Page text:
Superhighways to Awesomeville
Hey, here in the “A” we are doing something. The Beltline, Path400, Waterworks Park, Atlanta Streetcar, MARTA usage… the times are a changing. But we still have LOTS of work to do. As our representatives plan for the future of transportation funding, we have to keep our eye on the prize.
For those of you want a little extra motivation, you’re about to get it. In many ways, we are still way behind the rest of the world in building bike infrastructure. Do you want proof? Check out these amazing projects.
Maastunnel – Rotterdam, Netherlands
This city surrounded by water has a bike tunnel embedded in the river floor next to separate tunnels for cars and pedestrians to get from one side of the city to the other. Cyclists take an elevator some 60 feet below sea level to ride about a mile under the river to the other side. What’s even more impressive is that the tunnel secretly opened in 1942 during Nazi occupation. 70 years later and it’s still one of the most impressive pieces of dedicated bike infrastructure.
Bicycle superhighways – Copenhagen, Denmark
Wonder what $1.6M could buy? In Denmark they’re banking on 26 bicycle super highways covering 186 miles. This country faces a different set of problems than the US. They already have over 50% of their residents commuting, but they want more and longer bike commutes. They are literally paving the way for people to reach the city in a faster and more convenient way. Not because they’re more environmentally friendly or healthier, but because they see driving as a waste of time. So if we haven’t convinced you to get on a bike yet, maybe time will change your mind.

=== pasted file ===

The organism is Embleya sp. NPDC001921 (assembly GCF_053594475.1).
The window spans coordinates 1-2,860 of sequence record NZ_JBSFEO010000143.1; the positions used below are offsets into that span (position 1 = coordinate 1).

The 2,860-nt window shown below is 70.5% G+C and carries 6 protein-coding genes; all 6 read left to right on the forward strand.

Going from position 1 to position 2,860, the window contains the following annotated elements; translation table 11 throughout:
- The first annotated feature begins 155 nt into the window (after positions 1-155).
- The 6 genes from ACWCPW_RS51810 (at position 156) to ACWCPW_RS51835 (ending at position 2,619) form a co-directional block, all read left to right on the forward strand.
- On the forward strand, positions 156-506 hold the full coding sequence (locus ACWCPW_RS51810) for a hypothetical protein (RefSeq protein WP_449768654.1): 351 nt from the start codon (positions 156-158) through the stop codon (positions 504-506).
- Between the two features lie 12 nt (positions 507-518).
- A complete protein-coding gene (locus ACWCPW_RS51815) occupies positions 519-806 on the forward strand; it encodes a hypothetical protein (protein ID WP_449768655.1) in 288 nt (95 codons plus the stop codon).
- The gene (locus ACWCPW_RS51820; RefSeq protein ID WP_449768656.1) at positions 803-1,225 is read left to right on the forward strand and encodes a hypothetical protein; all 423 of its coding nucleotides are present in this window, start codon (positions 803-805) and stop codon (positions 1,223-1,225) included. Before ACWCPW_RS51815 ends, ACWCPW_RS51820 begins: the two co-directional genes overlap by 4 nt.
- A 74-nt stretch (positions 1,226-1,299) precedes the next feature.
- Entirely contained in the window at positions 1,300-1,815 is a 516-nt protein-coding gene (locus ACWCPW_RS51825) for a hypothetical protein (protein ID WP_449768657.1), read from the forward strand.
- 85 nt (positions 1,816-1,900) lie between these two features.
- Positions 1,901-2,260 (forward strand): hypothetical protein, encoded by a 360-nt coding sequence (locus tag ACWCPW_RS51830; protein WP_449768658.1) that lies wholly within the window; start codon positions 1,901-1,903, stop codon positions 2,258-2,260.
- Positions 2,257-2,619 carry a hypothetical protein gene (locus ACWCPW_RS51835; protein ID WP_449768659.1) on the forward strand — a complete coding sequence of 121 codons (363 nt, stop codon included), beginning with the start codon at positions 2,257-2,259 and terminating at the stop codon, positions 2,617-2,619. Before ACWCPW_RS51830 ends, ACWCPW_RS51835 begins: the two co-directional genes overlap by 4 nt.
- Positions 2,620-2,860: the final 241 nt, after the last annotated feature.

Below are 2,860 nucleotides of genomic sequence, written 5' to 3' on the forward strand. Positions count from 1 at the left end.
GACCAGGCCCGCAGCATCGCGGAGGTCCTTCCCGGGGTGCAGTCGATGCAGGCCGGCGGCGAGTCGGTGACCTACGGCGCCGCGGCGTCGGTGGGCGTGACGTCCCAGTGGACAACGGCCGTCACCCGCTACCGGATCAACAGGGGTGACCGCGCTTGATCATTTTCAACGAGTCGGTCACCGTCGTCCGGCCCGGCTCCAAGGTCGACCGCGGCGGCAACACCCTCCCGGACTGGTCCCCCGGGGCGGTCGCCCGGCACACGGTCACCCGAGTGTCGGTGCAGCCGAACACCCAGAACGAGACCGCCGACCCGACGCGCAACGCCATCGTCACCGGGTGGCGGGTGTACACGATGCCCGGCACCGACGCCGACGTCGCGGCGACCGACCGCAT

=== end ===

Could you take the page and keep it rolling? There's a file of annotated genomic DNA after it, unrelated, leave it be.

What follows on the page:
The Hovenring – Eindhoven, Netherlands
This floating bike roundabout is a cyclist’s dream. The ‘flying saucer’ measures 236 feet in diameter and is suspended from a 230 tall center poll by 24 cables. City council held a competition to develop an eye-catching design. Mission accomplished. If only all bike infrastructure looked this beautiful at night.
Sands Street cycle track – NYC
This piece of bike infrastructure is the sweet ending to a bad beginning. In 2005 the Director of NYC’s non-profit Transportation Alternatives was severely injured when he fell from his bike on Sands Street. Although he was wearing a helmet, he fractured his skull and lost memory of that day. He suspects he may have hit a pothole on what were then extremely dangerous conditions. Where’s the sweet ending? The rider fully recovered and the city created a two-way separate bike track that runs down the center of Sands Street. After only one year of being open cyclists using the bridge increased from 800 to 2600 daily. Can you imagine the commuting we could do if GA 400 was constructed with a protected two-way bike track down the center?
Rijksmuseum bike path – Amsterdam, Netherlands
Warning: this next bike infrastructure masterpiece will make you jealous. It’s literally a piece of art. As if Amsterdam didn’t have enough ways to entertain, the 19th century Rijksmuseum has a bike path underneath with glass walls allowing riders to see the museum. I don’t know that Amsterdam needs help getting their people on bikes since it’s the most bicycle-friendly capital city in the world with over 60% of trips made by bike, but bike paths under Neo-Gothic arches in the style of a catholic cathedral is one way to do it.